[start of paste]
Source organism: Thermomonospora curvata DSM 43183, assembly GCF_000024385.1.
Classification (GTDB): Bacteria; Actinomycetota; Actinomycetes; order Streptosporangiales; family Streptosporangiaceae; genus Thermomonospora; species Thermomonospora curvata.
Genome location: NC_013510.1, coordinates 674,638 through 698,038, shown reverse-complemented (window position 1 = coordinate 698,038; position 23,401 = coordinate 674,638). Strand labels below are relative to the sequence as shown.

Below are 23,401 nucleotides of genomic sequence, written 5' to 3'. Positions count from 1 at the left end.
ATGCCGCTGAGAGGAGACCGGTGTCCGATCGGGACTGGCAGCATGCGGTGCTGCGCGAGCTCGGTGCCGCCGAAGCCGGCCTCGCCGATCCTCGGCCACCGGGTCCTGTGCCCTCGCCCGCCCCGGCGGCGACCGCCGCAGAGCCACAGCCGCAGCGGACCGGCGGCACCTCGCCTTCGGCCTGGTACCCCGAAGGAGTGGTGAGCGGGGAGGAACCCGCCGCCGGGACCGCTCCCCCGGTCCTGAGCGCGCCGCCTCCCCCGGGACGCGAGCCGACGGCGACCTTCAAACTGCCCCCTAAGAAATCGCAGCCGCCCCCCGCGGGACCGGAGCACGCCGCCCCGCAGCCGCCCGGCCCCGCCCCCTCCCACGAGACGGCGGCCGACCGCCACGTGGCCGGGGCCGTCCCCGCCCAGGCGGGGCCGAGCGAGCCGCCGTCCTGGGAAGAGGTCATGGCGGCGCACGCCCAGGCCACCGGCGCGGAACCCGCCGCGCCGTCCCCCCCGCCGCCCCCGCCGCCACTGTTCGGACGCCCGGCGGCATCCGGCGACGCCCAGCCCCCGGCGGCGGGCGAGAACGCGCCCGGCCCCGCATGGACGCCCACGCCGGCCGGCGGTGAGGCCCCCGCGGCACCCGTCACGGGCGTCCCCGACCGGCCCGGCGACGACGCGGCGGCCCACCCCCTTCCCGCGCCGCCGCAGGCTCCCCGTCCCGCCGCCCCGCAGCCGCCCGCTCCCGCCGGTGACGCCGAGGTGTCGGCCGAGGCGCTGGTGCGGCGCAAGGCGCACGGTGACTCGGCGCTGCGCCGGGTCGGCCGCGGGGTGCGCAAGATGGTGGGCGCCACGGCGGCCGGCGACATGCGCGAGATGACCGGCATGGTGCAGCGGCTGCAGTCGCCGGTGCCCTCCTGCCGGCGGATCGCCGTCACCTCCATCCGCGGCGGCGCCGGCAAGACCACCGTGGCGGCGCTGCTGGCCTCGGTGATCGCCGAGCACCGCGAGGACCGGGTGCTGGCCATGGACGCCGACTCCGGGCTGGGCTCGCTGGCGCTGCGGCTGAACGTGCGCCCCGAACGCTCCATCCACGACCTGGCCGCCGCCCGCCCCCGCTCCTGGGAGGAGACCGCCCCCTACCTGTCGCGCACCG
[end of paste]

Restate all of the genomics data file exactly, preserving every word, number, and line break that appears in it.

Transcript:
Source organism: Thermomonospora curvata DSM 43183, assembly GCF_000024385.1.
Classification (GTDB): Bacteria; Actinomycetota; Actinomycetes; order Streptosporangiales; family Streptosporangiaceae; genus Thermomonospora; species Thermomonospora curvata.
Genome location: NC_013510.1, coordinates 674,638 through 698,038, shown reverse-complemented (window position 1 = coordinate 698,038; position 23,401 = coordinate 674,638). Strand labels below are relative to the sequence as shown.

Below are 23,401 nucleotides of genomic sequence, written 5' to 3'. Positions count from 1 at the left end.
ATGCCGCTGAGAGGAGACCGGTGTCCGATCGGGACTGGCAGCATGCGGTGCTGCGCGAGCTCGGTGCCGCCGAAGCCGGCCTCGCCGATCCTCGGCCACCGGGTCCTGTGCCCTCGCCCGCCCCGGCGGCGACCGCCGCAGAGCCACAGCCGCAGCGGACCGGCGGCACCTCGCCTTCGGCCTGGTACCCCGAAGGAGTGGTGAGCGGGGAGGAACCCGCCGCCGGGACCGCTCCCCCGGTCCTGAGCGCGCCGCCTCCCCCGGGACGCGAGCCGACGGCGACCTTCAAACTGCCCCCTAAGAAATCGCAGCCGCCCCCCGCGGGACCGGAGCACGCCGCCCCGCAGCCGCCCGGCCCCGCCCCCTCCCACGAGACGGCGGCCGACCGCCACGTGGCCGGGGCCGTCCCCGCCCAGGCGGGGCCGAGCGAGCCGCCGTCCTGGGAAGAGGTCATGGCGGCGCACGCCCAGGCCACCGGCGCGGAACCCGCCGCGCCGTCCCCCCCGCCGCCCCCGCCGCCACTGTTCGGACGCCCGGCGGCATCCGGCGACGCCCAGCCCCCGGCGGCGGGCGAGAACGCGCCCGGCCCCGCATGGACGCCCACGCCGGCCGGCGGTGAGGCCCCCGCGGCACCCGTCACGGGCGTCCCCGACCGGCCCGGCGACGACGCGGCGGCCCACCCCCTTCCCGCGCCGCCGCAGGCTCCCCGTCCCGCCGCCCCGCAGCCGCCCGCTCCCGCCGGTGACGCCGAGGTGTCGGCCGAGGCGCTGGTGCGGCGCAAGGCGCACGGTGACTCGGCGCTGCGCCGGGTCGGCCGCGGGGTGCGCAAGATGGTGGGCGCCACGGCGGCCGGCGACATGCGCGAGATGACCGGCATGGTGCAGCGGCTGCAGTCGCCGGTGCCCTCCTGCCGGCGGATCGCCGTCACCTCCATCCGCGGCGGCGCCGGCAAGACCACCGTGGCGGCGCTGCTGGCCTCGGTGATCGCCGAGCACCGCGAGGACCGGGTGCTGGCCATGGACGCCGACTCCGGGCTGGGCTCGCTGGCGCTGCGGCTGAACGTGCGCCCCGAACGCTCCATCCACGACCTGGCCGCCGCCCGCCCCCGCTCCTGGGAGGAGACCGCCCCCTACCTGTCGCGCACCG